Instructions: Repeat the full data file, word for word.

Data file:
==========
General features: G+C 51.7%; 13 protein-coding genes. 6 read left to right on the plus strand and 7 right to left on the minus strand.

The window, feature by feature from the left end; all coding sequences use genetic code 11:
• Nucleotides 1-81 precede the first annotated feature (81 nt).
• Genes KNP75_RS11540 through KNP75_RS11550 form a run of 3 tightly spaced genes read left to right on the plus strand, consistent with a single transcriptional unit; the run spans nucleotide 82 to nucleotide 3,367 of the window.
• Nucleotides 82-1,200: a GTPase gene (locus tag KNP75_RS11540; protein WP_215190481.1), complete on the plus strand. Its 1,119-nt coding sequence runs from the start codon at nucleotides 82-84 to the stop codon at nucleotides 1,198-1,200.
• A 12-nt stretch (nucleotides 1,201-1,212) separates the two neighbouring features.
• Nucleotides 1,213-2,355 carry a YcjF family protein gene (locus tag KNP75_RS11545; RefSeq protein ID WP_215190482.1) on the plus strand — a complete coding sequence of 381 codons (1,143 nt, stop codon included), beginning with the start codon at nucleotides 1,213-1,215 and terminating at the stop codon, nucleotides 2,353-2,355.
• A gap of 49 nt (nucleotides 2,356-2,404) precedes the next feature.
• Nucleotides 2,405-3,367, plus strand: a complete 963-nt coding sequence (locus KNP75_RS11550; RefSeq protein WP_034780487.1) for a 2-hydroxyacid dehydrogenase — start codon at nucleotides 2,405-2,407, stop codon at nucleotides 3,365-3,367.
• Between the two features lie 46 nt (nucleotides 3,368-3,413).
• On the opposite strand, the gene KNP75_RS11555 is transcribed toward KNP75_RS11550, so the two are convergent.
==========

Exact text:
General features: G+C 51.7%; 13 protein-coding genes. 6 read left to right on the plus strand and 7 right to left on the minus strand.

The window, feature by feature from the left end; all coding sequences use genetic code 11:
• Nucleotides 1-81 precede the first annotated feature (81 nt).
• Genes KNP75_RS11540 through KNP75_RS11550 form a run of 3 tightly spaced genes read left to right on the plus strand, consistent with a single transcriptional unit; the run spans nucleotide 82 to nucleotide 3,367 of the window.
• Nucleotides 82-1,200: a GTPase gene (locus tag KNP75_RS11540; protein WP_215190481.1), complete on the plus strand. Its 1,119-nt coding sequence runs from the start codon at nucleotides 82-84 to the stop codon at nucleotides 1,198-1,200.
• A 12-nt stretch (nucleotides 1,201-1,212) separates the two neighbouring features.
• Nucleotides 1,213-2,355 carry a YcjF family protein gene (locus tag KNP75_RS11545; RefSeq protein ID WP_215190482.1) on the plus strand — a complete coding sequence of 381 codons (1,143 nt, stop codon included), beginning with the start codon at nucleotides 1,213-1,215 and terminating at the stop codon, nucleotides 2,353-2,355.
• A gap of 49 nt (nucleotides 2,356-2,404) precedes the next feature.
• Nucleotides 2,405-3,367, plus strand: a complete 963-nt coding sequence (locus KNP75_RS11550; RefSeq protein WP_034780487.1) for a 2-hydroxyacid dehydrogenase — start codon at nucleotides 2,405-2,407, stop codon at nucleotides 3,365-3,367.
• Between the two features lie 46 nt (nucleotides 3,368-3,413).
• On the opposite strand, the gene KNP75_RS11555 is transcribed toward KNP75_RS11550, so the two are convergent.